Book on US Foreign Policy and the Gulf Wars: Decision Making and International Relations Published

Dr. Ahmed Ijaz Malik, Assistant Professor, School of Politics and International Relations, QAU, in his book on theories of International Relations develops an original theoretical approach by engaging in post-Cold War and post-9/11 academic discourses. This work also presents a systematic qualitative and quantitative research methodological approach for researchers to follow and conduct content, document and discourse analyses, which are most recent methodological approaches in the discipline of International Relations. This book contributes to the influential theoretical traditions of International Relations such as Realism, Neoliberalism, Neoconservativism, Cosmopolitanism and Constructivism and presents a critical evaluation of US foreign policy in the Middle East in the post-Cold War era as well an original analysis based on empirical and factual data.

The publisher I B Tauris while promoting the substance of the work have explained that the US-led coalition which launched an invasion of Iraq on 20 March 2003 led to a decade-long military presence in the country. In the run-up to that invasion, many comparisons were made with the 1991 Gulf War. Ahmed Ijaz Malik takes these two instances of military intervention by Republican US governments to highlight how the official discourse of leaders and decision-makers has an impact on foreign policy and its results. By taking these two examples, he examines how discourse affects real events, and the extent to which the legacy of the Cold War has influenced the decisions which are made at the upper echelons of the US government. US Foreign Policy and the Gulf Wars critically analyses the post-Cold War liberal cosmopolitan and realist discourses related to these two instances of US military intervention. Using an approach which Malik labels ‘critical realism’, this book examines the ways in which discourses often act as ideological covers for material interests, whilst still not holding a deterministic view whereby these interests alone shape policies. From this perspective, this book assesses the themes of ‘Just War’, humanitarianism and cosmopolitanism.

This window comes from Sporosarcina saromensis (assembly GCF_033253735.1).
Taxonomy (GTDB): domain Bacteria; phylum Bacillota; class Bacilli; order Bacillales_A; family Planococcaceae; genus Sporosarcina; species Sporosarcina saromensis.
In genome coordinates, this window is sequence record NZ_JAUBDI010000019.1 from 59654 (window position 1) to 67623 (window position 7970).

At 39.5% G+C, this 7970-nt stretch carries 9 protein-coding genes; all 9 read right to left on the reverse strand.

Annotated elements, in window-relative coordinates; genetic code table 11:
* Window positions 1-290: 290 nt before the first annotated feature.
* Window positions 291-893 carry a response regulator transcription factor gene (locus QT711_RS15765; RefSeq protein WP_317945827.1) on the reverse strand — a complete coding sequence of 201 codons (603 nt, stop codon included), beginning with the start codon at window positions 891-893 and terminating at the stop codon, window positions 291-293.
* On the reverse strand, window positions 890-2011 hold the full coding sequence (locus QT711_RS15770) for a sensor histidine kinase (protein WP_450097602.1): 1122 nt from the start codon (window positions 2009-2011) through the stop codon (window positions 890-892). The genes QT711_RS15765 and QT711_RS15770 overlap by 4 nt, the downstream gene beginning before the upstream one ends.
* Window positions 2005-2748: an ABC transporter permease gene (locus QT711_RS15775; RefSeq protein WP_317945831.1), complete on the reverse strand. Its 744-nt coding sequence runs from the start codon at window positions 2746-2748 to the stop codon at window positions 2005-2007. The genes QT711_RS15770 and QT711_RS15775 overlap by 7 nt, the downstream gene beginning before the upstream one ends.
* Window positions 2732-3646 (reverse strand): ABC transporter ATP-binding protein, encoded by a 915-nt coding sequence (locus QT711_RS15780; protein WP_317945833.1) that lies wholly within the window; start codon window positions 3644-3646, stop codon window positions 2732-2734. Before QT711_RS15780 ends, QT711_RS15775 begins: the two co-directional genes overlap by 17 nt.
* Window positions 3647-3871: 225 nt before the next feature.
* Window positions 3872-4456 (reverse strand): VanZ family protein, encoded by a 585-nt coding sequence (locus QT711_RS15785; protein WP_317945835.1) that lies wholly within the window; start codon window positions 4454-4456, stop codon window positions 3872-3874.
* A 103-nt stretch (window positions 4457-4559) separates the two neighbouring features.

It furthermore uses the approach of ‘critical realism’ to engage with a variety of arguments on the emerging role of the US – as they were displayed in academic discourses and other intellectual contributions around each of the 1991 and 2003 wars. Malik relates these discussions to an analysis of the official discourses, documents and policies displayed prior to the 1991 and 2003 wars, as well as to an examination of the resulting actual conduct. Since the implications of the US military presence in the Middle East are so central to the study of International Relations and Security Studies, this book will be invaluable for specialists in these disciplines, as well as for those interested in policy formation and the wider Middle East.

 

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